I looked up, still clutching my nose. "Grillparzer?" I asked. What was Miss Cynthia talking about? Grillparzer was one of my bear brothers, and he came from Austria. Goodness! I had forgotten Grillparzer came from Vienna! He would never forgive me if I didn't visit his old home. "Okay," I said, "but I'm not going to the bear doctor." I kept hold of my nose, good and tight.

Miss Cynthia laughed and set me in my place. "Fine, Perry, we'll go right after lunch - if you can finish eating and hold your nose at the same time."

I managed. The Wienerschnitzel was delicious! Wienerschnitzel is veal pounded very thin, and coated with a crispy fried batter. I ate my lunch and held my nose the whole time. No bear doctor for Perry Bear!

A few blocks away, we arrived at Der Puppendoktor. It was a tiny little shop, no bigger than the average American bathroom. It was full of dolls! Miss Cynthia, Doctor Steve and I went in and looked at all the beautiful dolls. Tall dolls, short dolls, baby dolls, boy dolls, lady dolls, and many old, valuable dolls. The dolls were dressed in beautiful clothes. Their hair was curled and shiny. They smiled at me, and I waved a friendly greeting, one paw still on my nose.

Miss Cynthia pointed to a tiny chair. A doll in a red dress sat there. "Look, Perry," said Miss Cynthia, "that is the exact chair where Grillparzer sat when I adopted him. I was visiting the shop, and looked in his eyes, and nothing would do but that he come home with me and join the bear family." I looked around and tried to remember everything. Grillparzer would want to know all about his earliest home!

A little counter stood in a corner, in front of a workroom that opened out behind the shop. Look! Dolls and bears sat lined up on the workroom shelves. They weren't pretty and shiny like the other dolls, but they smiled and waved anyway. Some needed hair. Others were missing noses or feet or arms. Some of the bears had lost their stuffing, or their button eyes. They were all happy and cheerful, though.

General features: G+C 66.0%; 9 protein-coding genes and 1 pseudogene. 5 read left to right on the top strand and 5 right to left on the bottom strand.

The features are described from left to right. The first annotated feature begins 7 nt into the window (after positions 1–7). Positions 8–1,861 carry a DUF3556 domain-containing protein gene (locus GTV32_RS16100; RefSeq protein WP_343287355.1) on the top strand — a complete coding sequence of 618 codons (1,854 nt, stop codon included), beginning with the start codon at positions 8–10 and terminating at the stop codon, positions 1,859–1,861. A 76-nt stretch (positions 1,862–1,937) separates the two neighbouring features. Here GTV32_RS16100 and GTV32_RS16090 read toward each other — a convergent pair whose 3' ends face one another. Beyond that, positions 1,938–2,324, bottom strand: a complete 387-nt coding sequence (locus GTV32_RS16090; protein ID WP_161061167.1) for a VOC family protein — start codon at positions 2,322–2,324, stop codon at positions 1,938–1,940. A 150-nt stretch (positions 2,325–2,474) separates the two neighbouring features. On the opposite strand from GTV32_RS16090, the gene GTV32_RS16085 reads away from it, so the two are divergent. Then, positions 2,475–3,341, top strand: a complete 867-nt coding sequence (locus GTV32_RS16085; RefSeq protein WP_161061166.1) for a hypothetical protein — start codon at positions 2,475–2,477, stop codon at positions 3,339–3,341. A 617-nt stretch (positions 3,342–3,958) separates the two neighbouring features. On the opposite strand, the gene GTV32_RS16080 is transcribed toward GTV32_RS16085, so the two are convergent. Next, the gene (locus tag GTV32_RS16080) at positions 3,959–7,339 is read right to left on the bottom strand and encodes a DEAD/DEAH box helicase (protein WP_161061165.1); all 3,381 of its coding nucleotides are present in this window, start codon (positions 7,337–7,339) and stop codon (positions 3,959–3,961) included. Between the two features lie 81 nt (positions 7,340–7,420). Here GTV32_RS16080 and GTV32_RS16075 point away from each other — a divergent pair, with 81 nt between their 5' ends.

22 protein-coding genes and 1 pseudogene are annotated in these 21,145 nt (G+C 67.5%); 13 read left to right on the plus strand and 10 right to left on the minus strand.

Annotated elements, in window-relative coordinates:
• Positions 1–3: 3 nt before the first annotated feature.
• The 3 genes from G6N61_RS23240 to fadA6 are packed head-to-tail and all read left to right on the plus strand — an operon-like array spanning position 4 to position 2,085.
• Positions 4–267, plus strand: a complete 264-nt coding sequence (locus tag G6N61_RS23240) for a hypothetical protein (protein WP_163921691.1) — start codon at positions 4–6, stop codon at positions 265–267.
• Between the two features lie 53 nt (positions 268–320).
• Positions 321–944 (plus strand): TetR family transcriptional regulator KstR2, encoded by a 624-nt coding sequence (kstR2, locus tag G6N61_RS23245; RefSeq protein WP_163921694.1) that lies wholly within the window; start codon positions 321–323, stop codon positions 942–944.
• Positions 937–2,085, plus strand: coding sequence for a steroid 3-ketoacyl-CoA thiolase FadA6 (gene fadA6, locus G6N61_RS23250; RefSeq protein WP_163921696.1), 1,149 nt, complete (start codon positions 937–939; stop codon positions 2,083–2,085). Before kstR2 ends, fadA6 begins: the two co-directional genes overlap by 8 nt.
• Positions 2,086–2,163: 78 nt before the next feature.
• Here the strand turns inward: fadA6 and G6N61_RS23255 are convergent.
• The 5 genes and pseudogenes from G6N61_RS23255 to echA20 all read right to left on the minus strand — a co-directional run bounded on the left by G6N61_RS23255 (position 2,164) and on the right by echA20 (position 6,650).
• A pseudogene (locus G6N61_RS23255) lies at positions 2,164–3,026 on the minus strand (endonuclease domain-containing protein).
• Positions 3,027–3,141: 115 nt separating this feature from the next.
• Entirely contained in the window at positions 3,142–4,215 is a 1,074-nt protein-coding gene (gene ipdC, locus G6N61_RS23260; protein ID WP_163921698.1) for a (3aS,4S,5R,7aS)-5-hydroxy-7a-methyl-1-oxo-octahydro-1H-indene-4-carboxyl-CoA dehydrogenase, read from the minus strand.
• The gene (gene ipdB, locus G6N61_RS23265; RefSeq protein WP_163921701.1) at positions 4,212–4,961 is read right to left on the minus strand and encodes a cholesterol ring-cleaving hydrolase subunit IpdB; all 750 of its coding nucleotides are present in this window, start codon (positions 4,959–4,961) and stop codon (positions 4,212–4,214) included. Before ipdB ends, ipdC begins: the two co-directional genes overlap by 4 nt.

"Hello!" called Miss Cynthia. From the workroom, a pretty young woman appeared. "Hello!" the shopgirl said. She had a warm smile as she looked at me. "Do we have someone who needs some help?"

Miss Cynthia introduced me. "This is my good friend Perry Bear. He is a reporter from the United States." I shook hands and said "How do you do?"

"Perry is a bit nervous about visiting you," said Miss Cynthia. "As you can see, his nose has a little problem. There are two splits in it, and the stuffing is coming out!"

The pretty shopgirl smiled at me. She looked closer. "May I?" she asked, as she pushed away my paw. "Oh, my!" she said, as she examined my nose. "This isn't good, but it will be very easy to fix."

I looked around. What was this place? I thought bear doctors were scary and frightening. Instead, this was a happy room, full of smiling dolls and bears.

"Yes, Perry," said Miss Cynthia, "this is a doll hospital. That's what 'Puppendoktor' means in German. We found Grillparzer here, and after the tour, I'd to send you back here to have your nose fixed. What do you think?"

The shopgirl picked me up and hugged me. "It will be fun, Perry Bear. As you see, there are many dolls and bears to talk to. We will take good care of you when we give you a new nose."

She carried me to a long wall. "Look!" she said, "you will be in good company." She pointed to many letters, newspaper clippings and magazine articles, all about dolls and bears who had visited Der Puppendoktor. One of the bears was a television star on German television! Others had come from Australia, Japan, and the United States. Many children had written to thank the bear doctors for the good care their friends had received.

"Well?" asked Miss Cynthia. "We can't leave you here just yet - we have to go home first. Then you'll have to visit some of your bear friends in school, and write a few newspaper stories. When everything is ready, we'll send you straight to Der Puppendoktor. You'll visit with all the dolls and bears as your nose is repaired. Then they will send you straight home."

"What do you think?" asked Miss Cynthia again. I looked around. The shopgirl seemed very nice, and I could tell she liked bears, too. The dolls and bears smiled at me, encouragingly. One saucy doll winked at me. Think of the stories I could learn from so many dolls and bears!

"I'll do it!" I said. Everyone smiled.

In the days that followed, we made our way home. There were many long plane flights, and we grew very tired. We had been gone for an entire month! After a long trip, everyone likes to rest for a little while.

Except, Perry Bear will be returning to Vienna soon, this time for a new nose!

Your bear friend,

Perry Bear Ewer

Perry's Travels: